Edited by Amy Asch
|In 1983, Knopf published the first of a series of handsome oversized books dedicated to the collected lyrics of musical theater giants. Cole Porter won the first nod, followed at irregular intervals by Irving Berlin, Ira Gershwin, Lorenz Hart, and Frank Loesser. These fascinating, exhaustive books are filled with the kind of historical detail, photos, and trivia that make aficionados swoon. (And if it weren’t already apparent, to those for whom musical theater is the cultural equivalent of a Happy Meal: move along, nothing to see here.) Now, a quarter of a century later, the Knopf spotlight shines on Oscar Hammerstein II.|
And high time, too.
While his work can’t claim the cleverness of Porter, the aching simplicity of Berlin, or the ingenuity of Gershwin, Hammerstein deserves recognition by virtue of his theatrical longevity, his rhetorical diversity, his dramatic skill, and his profound influence on his peers and acolytes, one of whom, Stephen Sondheim, reigns today as the musical theater’s premier composer/lyricist. For over four decades, Hammerstein worked prodigiously in the Broadway musical theater (with intermittent sojourns in Hollywood) at a time when the form held powerful sway over popular culture: most of the songs on the airwaves and turntables originated in shows and films. Twice, with Showboat (1927) and Oklahoma! (1943), he transformed the genre, wresting the form from its banal complacencies and pushing it to greater seriousness and maturity. He collaborated with some of the supreme composers of the era, most notably Jerome Kern and Richard Rodgers, who supplied the sublime melodies that cushioned his words and made them truly, well, sing. And he was the controlling intelligence behind more shows still playable onstage (and still produced) than probably all of his peers combined could claim.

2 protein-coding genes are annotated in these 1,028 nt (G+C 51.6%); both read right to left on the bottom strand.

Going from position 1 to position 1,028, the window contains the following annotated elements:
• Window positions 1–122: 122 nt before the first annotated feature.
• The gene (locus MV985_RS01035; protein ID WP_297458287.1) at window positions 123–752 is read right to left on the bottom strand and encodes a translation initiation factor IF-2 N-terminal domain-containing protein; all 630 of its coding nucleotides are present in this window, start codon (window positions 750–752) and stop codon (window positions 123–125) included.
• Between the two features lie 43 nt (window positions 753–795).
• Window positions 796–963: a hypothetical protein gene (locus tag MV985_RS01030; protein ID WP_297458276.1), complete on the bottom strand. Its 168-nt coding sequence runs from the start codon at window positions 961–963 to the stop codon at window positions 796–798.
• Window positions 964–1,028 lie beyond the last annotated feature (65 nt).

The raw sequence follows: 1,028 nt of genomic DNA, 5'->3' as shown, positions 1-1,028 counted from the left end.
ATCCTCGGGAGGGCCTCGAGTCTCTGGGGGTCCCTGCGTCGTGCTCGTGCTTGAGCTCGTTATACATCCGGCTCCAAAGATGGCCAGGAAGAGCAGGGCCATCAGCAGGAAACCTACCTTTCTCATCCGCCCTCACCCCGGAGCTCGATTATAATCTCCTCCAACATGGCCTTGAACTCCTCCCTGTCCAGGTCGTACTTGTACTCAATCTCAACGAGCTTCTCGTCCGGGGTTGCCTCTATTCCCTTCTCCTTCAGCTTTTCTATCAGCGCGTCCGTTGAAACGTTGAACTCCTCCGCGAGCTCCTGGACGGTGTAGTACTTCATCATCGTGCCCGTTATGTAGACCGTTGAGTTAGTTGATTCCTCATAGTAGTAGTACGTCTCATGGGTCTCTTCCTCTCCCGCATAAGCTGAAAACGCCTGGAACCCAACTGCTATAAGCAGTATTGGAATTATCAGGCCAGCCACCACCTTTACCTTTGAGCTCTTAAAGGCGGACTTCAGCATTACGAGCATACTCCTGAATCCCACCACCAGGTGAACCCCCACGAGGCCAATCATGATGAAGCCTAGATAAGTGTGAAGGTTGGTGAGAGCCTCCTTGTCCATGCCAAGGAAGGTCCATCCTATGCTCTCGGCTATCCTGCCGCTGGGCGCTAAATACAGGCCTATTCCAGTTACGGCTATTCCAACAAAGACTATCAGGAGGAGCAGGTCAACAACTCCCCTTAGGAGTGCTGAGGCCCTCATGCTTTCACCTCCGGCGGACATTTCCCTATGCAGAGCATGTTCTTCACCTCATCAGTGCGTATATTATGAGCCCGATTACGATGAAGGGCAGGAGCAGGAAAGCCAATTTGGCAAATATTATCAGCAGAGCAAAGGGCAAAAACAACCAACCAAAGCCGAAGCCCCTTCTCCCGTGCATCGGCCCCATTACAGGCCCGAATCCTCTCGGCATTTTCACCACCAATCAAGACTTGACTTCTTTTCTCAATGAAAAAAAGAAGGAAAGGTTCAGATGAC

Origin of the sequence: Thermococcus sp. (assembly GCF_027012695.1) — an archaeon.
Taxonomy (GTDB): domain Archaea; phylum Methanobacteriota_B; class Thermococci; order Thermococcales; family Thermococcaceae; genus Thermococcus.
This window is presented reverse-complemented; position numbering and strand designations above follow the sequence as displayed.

His lifelong devotion to the theater seemed preordained. The grandson of a famous opera impresario for whom he was named, and the son of a theatrical producer, Oscar Greeley Clendenning Hammerstein was born in 1895 and saw his first Broadway show produced at the age of 26. By the time of his relatively early death 40 years later, he had contributed to dozens of musical plays and written the 800+ lyrics that fill these pages. Additionally, he wrote or co-wrote many of the shows’ libretti, allowing him to create a vitally intimate relationship between song, story, and character.